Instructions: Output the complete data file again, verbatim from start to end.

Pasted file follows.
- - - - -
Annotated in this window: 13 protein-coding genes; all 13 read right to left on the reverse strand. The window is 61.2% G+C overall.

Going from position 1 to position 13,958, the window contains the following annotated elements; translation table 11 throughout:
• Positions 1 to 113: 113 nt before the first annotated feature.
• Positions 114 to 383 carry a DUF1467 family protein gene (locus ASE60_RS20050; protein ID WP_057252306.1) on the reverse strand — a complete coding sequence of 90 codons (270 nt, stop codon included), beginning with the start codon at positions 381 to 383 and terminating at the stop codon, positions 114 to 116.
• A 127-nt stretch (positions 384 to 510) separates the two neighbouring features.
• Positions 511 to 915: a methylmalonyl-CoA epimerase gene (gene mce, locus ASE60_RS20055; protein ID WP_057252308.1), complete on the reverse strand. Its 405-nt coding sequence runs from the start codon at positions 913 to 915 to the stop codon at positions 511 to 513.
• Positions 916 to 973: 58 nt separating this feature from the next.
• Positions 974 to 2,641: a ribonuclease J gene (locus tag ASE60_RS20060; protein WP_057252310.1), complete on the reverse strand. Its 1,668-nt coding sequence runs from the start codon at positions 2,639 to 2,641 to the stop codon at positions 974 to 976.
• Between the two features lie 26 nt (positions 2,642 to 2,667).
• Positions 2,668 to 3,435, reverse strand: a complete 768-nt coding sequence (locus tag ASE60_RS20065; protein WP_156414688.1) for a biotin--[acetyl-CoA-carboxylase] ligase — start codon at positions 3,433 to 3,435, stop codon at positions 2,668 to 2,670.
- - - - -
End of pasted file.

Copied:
Annotated in this window: 13 protein-coding genes; all 13 read right to left on the reverse strand. The window is 61.2% G+C overall.

Going from position 1 to position 13,958, the window contains the following annotated elements; translation table 11 throughout:
• Positions 1 to 113: 113 nt before the first annotated feature.
• Positions 114 to 383 carry a DUF1467 family protein gene (locus ASE60_RS20050; protein ID WP_057252306.1) on the reverse strand — a complete coding sequence of 90 codons (270 nt, stop codon included), beginning with the start codon at positions 381 to 383 and terminating at the stop codon, positions 114 to 116.
• A 127-nt stretch (positions 384 to 510) separates the two neighbouring features.
• Positions 511 to 915: a methylmalonyl-CoA epimerase gene (gene mce, locus ASE60_RS20055; protein ID WP_057252308.1), complete on the reverse strand. Its 405-nt coding sequence runs from the start codon at positions 913 to 915 to the stop codon at positions 511 to 513.
• Positions 916 to 973: 58 nt separating this feature from the next.
• Positions 974 to 2,641: a ribonuclease J gene (locus tag ASE60_RS20060; protein WP_057252310.1), complete on the reverse strand. Its 1,668-nt coding sequence runs from the start codon at positions 2,639 to 2,641 to the stop codon at positions 974 to 976.
• Between the two features lie 26 nt (positions 2,642 to 2,667).
• Positions 2,668 to 3,435, reverse strand: a complete 768-nt coding sequence (locus tag ASE60_RS20065; protein WP_156414688.1) for a biotin--[acetyl-CoA-carboxylase] ligase — start codon at positions 3,433 to 3,435, stop codon at positions 2,668 to 2,670.